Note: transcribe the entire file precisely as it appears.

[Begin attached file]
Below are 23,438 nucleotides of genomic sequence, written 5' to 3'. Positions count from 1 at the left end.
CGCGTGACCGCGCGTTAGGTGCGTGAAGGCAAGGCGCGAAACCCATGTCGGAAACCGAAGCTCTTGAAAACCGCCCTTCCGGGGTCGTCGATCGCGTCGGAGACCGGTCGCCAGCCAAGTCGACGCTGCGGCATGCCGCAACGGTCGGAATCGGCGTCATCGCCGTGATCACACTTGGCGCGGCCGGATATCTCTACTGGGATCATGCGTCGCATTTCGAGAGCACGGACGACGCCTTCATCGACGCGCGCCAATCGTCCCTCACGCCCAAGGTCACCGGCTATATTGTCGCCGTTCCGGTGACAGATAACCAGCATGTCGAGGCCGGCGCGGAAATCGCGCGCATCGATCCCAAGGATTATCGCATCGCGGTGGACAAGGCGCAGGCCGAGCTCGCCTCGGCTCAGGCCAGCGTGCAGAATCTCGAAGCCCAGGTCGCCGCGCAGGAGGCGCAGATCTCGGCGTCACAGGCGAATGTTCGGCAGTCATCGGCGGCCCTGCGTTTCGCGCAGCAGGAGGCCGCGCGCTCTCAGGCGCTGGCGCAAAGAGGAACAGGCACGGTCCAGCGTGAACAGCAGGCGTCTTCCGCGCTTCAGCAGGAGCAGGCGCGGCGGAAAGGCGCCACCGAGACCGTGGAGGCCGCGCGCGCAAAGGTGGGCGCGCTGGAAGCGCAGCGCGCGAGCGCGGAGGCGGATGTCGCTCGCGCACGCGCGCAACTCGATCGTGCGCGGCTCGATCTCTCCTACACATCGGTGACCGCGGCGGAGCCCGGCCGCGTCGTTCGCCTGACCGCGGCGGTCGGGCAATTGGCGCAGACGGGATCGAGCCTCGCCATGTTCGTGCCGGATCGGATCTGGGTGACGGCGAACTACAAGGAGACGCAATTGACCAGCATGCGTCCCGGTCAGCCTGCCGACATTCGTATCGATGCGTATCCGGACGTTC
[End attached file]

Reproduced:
Below are 23,438 nucleotides of genomic sequence, written 5' to 3'. Positions count from 1 at the left end.
CGCGTGACCGCGCGTTAGGTGCGTGAAGGCAAGGCGCGAAACCCATGTCGGAAACCGAAGCTCTTGAAAACCGCCCTTCCGGGGTCGTCGATCGCGTCGGAGACCGGTCGCCAGCCAAGTCGACGCTGCGGCATGCCGCAACGGTCGGAATCGGCGTCATCGCCGTGATCACACTTGGCGCGGCCGGATATCTCTACTGGGATCATGCGTCGCATTTCGAGAGCACGGACGACGCCTTCATCGACGCGCGCCAATCGTCCCTCACGCCCAAGGTCACCGGCTATATTGTCGCCGTTCCGGTGACAGATAACCAGCATGTCGAGGCCGGCGCGGAAATCGCGCGCATCGATCCCAAGGATTATCGCATCGCGGTGGACAAGGCGCAGGCCGAGCTCGCCTCGGCTCAGGCCAGCGTGCAGAATCTCGAAGCCCAGGTCGCCGCGCAGGAGGCGCAGATCTCGGCGTCACAGGCGAATGTTCGGCAGTCATCGGCGGCCCTGCGTTTCGCGCAGCAGGAGGCCGCGCGCTCTCAGGCGCTGGCGCAAAGAGGAACAGGCACGGTCCAGCGTGAACAGCAGGCGTCTTCCGCGCTTCAGCAGGAGCAGGCGCGGCGGAAAGGCGCCACCGAGACCGTGGAGGCCGCGCGCGCAAAGGTGGGCGCGCTGGAAGCGCAGCGCGCGAGCGCGGAGGCGGATGTCGCTCGCGCACGCGCGCAACTCGATCGTGCGCGGCTCGATCTCTCCTACACATCGGTGACCGCGGCGGAGCCCGGCCGCGTCGTTCGCCTGACCGCGGCGGTCGGGCAATTGGCGCAGACGGGATCGAGCCTCGCCATGTTCGTGCCGGATCGGATCTGGGTGACGGCGAACTACAAGGAGACGCAATTGACCAGCATGCGTCCCGGTCAGCCTGCCGACATTCGTATCGATGCGTATCCGGACGTTC